Quantum Pranx


Apocalypse This Way Comes

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by Nelson Hultberg
Published Sept 2, 2003

This is the first part of a lengthy, detailed and incredibly prescient article. That it was written in 2003 is a testament to its truth and accuracy, and in my humble opinion, is a must-read. The full article can be found here: https://quantumpranx.wordpress.com/apocalypse-this-way-comes/

A SMATTERING OF TODAY’S MAINSTREAM PUNDITS IS BEGINNING TO UNDERSTAND THAT WHAT ECONOMICALLY PLAGUES US TODAY IS SOMETHING QUITE DIFFERENT from the standard inflationary-recessionary cycles that have prevailed since World War II. But the great majority of talking heads and financial columnists remain clueless – dutifully accepting the establishment line that depicts the nature of recessions from past models.

The error in this view is that all recessions since World War II have been the result of Fed credit tightening and naturally were quick to respond to credit loosening. But this time around our malaise is not caused by Fed engineered high interest rates. It is far deeper and more systemic.

It stems from the great Keynesian theoretical flaw that will always manifest in the long run: central bank credit expansion leads to “debt saturation” and “malinvestment,” which reverses the boom that the credit expansion was meant to perpetuate, but does not do so until the latter stages of the Kondratieff cycle.

This is because central bank credit expansion brings about healthy growth like cocaine brings about well being. In the early stages of the Kondratieff cycle, businesses flourish, but once an economy becomes “debt saturated,” borrowing drops off drastically, which causes the rate of money supply growth to decline by negating the central bank’s multiplier effect. This brings disinflationary pressures, which then lead to actual deflation. In addition, Keynesian credit expansion also creates widespread “malinvestment,” i.e., capital expenditures for which there is no genuine demand and which cannot be sustained once disinflationary pressures set in.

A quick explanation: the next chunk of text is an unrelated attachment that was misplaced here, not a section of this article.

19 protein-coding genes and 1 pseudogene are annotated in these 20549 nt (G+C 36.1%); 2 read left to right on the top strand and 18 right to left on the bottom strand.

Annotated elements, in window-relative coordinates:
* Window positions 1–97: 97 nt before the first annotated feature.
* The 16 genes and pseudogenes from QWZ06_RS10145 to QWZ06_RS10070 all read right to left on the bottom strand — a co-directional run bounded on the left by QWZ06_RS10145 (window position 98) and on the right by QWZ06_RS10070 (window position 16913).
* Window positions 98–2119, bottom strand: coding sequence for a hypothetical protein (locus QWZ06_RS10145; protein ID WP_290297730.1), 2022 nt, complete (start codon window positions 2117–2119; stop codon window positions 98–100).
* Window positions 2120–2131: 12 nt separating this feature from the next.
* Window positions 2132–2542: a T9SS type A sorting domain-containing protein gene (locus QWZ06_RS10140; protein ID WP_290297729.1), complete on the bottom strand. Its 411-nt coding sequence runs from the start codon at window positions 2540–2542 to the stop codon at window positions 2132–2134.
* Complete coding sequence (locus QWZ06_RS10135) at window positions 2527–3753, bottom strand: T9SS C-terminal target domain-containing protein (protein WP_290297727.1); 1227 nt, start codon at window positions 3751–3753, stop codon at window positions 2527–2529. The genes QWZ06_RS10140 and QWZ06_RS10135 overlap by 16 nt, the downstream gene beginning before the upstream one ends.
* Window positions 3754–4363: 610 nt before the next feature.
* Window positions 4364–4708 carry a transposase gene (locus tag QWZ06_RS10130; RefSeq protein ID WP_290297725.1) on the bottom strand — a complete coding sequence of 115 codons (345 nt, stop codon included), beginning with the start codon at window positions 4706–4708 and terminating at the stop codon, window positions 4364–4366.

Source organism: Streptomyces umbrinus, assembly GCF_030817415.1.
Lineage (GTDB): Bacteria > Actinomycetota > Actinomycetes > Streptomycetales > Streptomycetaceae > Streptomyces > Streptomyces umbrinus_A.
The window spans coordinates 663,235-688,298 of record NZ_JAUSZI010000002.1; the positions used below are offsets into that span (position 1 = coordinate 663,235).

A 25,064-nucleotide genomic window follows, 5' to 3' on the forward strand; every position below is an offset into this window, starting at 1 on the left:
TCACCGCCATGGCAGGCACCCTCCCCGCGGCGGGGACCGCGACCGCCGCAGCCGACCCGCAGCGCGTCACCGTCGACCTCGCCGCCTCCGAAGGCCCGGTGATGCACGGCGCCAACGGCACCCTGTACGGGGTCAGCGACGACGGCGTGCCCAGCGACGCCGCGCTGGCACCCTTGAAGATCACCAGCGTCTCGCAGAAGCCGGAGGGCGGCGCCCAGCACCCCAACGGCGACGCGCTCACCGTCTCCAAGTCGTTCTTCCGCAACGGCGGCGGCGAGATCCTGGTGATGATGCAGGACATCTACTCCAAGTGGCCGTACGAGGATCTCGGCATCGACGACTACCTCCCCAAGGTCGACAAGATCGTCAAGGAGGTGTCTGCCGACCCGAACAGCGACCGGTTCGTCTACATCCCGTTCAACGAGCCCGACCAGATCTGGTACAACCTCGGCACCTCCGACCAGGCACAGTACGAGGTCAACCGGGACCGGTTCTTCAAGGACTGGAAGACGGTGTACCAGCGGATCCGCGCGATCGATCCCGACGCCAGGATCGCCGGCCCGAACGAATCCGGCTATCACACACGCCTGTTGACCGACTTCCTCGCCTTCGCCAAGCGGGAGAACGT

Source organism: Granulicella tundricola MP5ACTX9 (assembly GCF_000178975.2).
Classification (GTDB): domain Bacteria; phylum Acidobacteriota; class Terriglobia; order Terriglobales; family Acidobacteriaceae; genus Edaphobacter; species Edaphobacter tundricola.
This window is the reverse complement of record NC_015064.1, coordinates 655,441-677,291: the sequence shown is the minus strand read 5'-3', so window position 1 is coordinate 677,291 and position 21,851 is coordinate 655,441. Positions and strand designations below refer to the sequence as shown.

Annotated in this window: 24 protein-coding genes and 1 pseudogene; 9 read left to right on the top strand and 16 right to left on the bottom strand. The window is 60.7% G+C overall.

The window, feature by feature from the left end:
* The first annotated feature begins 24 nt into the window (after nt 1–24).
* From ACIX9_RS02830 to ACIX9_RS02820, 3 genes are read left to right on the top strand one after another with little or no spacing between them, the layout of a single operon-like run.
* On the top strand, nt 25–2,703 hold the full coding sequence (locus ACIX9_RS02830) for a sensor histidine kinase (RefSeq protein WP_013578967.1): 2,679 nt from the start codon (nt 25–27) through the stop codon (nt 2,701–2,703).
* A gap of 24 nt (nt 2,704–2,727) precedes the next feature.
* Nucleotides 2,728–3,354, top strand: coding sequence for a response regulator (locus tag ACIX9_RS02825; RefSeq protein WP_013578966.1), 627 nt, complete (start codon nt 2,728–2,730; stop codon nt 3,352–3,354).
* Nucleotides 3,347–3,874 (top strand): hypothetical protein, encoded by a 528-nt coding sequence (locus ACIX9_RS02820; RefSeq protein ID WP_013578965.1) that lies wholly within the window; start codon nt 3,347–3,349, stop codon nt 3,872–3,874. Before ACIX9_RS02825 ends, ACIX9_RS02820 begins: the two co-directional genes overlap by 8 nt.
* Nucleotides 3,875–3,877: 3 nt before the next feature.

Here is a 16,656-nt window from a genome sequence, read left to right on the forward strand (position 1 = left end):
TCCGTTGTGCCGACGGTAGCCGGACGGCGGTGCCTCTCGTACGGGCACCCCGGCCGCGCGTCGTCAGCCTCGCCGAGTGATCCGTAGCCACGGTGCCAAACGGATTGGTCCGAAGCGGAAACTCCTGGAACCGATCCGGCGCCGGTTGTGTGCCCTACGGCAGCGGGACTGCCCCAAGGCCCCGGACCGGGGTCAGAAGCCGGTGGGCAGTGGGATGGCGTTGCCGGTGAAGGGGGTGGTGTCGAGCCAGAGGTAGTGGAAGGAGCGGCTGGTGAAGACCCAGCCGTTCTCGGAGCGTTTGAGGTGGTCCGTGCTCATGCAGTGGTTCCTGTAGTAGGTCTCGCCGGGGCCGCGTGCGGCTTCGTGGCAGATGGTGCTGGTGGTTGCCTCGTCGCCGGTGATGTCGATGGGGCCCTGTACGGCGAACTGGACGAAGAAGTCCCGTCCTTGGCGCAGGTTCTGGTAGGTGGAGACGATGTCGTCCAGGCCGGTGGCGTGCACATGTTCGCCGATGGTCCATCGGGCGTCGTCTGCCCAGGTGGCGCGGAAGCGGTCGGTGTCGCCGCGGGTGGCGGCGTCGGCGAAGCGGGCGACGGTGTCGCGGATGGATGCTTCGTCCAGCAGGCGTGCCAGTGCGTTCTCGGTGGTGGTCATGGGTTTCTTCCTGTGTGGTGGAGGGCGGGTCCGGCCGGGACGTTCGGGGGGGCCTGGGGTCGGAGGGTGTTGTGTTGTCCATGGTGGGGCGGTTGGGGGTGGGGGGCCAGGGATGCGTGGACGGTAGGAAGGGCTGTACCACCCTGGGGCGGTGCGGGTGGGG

Thus, what is different this time is that large loads of debt and malinvestment have built up in the economy. They must now be worked off (i.e., liquidated) before demand and growth can be restored, which will require many years and considerable hardship.

As the renowned economist Ludwig von Mises warned us decades ago: “There is no means of avoiding the final collapse of a boom brought about by credit expansion. The alternative is only whether the crisis should come sooner as the result of a voluntary abandonment of further credit expansion, or later as a final and total catastrophe of the currency system involved.” [Human Action, Regnery, 1966, p. 572.]

Despite this irreparable Keynesian flaw, our statist planners continue to believe that the Federal Reserve will be able to wave its magic “liquidity wand” and rescue us as it always has. We are governed by obtuse bureaucrats guided by neo-fascistic academics. Is it any wonder that dogma is being used to confront problems that require acumen? Those mired in “paint by the numbers” policy approaches are always historically blindsided. Such a destructive hit now awaits us.




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